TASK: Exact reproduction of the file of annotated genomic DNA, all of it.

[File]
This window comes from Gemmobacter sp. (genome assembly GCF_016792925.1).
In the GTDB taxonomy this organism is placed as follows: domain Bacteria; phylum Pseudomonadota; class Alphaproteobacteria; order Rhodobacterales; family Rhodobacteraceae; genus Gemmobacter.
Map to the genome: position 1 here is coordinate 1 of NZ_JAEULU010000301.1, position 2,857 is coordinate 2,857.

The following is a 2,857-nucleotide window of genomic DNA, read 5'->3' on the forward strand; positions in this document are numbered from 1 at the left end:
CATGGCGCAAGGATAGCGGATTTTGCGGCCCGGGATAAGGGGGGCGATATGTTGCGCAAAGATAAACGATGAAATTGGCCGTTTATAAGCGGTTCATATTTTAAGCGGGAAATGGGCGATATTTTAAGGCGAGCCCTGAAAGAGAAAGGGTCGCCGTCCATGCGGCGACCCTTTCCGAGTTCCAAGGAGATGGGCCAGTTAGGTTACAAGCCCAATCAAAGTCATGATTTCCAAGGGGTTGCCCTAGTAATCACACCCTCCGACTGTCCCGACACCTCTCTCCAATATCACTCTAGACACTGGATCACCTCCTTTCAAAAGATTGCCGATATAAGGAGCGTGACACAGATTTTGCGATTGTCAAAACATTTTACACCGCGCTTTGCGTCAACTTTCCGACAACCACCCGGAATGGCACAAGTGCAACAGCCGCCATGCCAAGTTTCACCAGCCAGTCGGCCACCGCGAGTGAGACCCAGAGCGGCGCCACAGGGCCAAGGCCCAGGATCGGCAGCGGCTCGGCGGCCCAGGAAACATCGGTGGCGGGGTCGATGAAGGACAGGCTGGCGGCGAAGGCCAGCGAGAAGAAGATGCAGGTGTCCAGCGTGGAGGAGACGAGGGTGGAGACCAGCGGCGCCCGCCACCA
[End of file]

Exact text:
This window comes from Gemmobacter sp. (genome assembly GCF_016792925.1).
In the GTDB taxonomy this organism is placed as follows: domain Bacteria; phylum Pseudomonadota; class Alphaproteobacteria; order Rhodobacterales; family Rhodobacteraceae; genus Gemmobacter.
Map to the genome: position 1 here is coordinate 1 of NZ_JAEULU010000301.1, position 2,857 is coordinate 2,857.

The following is a 2,857-nucleotide window of genomic DNA, read 5'->3' on the forward strand; positions in this document are numbered from 1 at the left end:
CATGGCGCAAGGATAGCGGATTTTGCGGCCCGGGATAAGGGGGGCGATATGTTGCGCAAAGATAAACGATGAAATTGGCCGTTTATAAGCGGTTCATATTTTAAGCGGGAAATGGGCGATATTTTAAGGCGAGCCCTGAAAGAGAAAGGGTCGCCGTCCATGCGGCGACCCTTTCCGAGTTCCAAGGAGATGGGCCAGTTAGGTTACAAGCCCAATCAAAGTCATGATTTCCAAGGGGTTGCCCTAGTAATCACACCCTCCGACTGTCCCGACACCTCTCTCCAATATCACTCTAGACACTGGATCACCTCCTTTCAAAAGATTGCCGATATAAGGAGCGTGACACAGATTTTGCGATTGTCAAAACATTTTACACCGCGCTTTGCGTCAACTTTCCGACAACCACCCGGAATGGCACAAGTGCAACAGCCGCCATGCCAAGTTTCACCAGCCAGTCGGCCACCGCGAGTGAGACCCAGAGCGGCGCCACAGGGCCAAGGCCCAGGATCGGCAGCGGCTCGGCGGCCCAGGAAACATCGGTGGCGGGGTCGATGAAGGACAGGCTGGCGGCGAAGGCCAGCGAGAAGAAGATGCAGGTGTCCAGCGTGGAGGAGACGAGGGTGGAGACCAGCGGCGCCCGCCACCA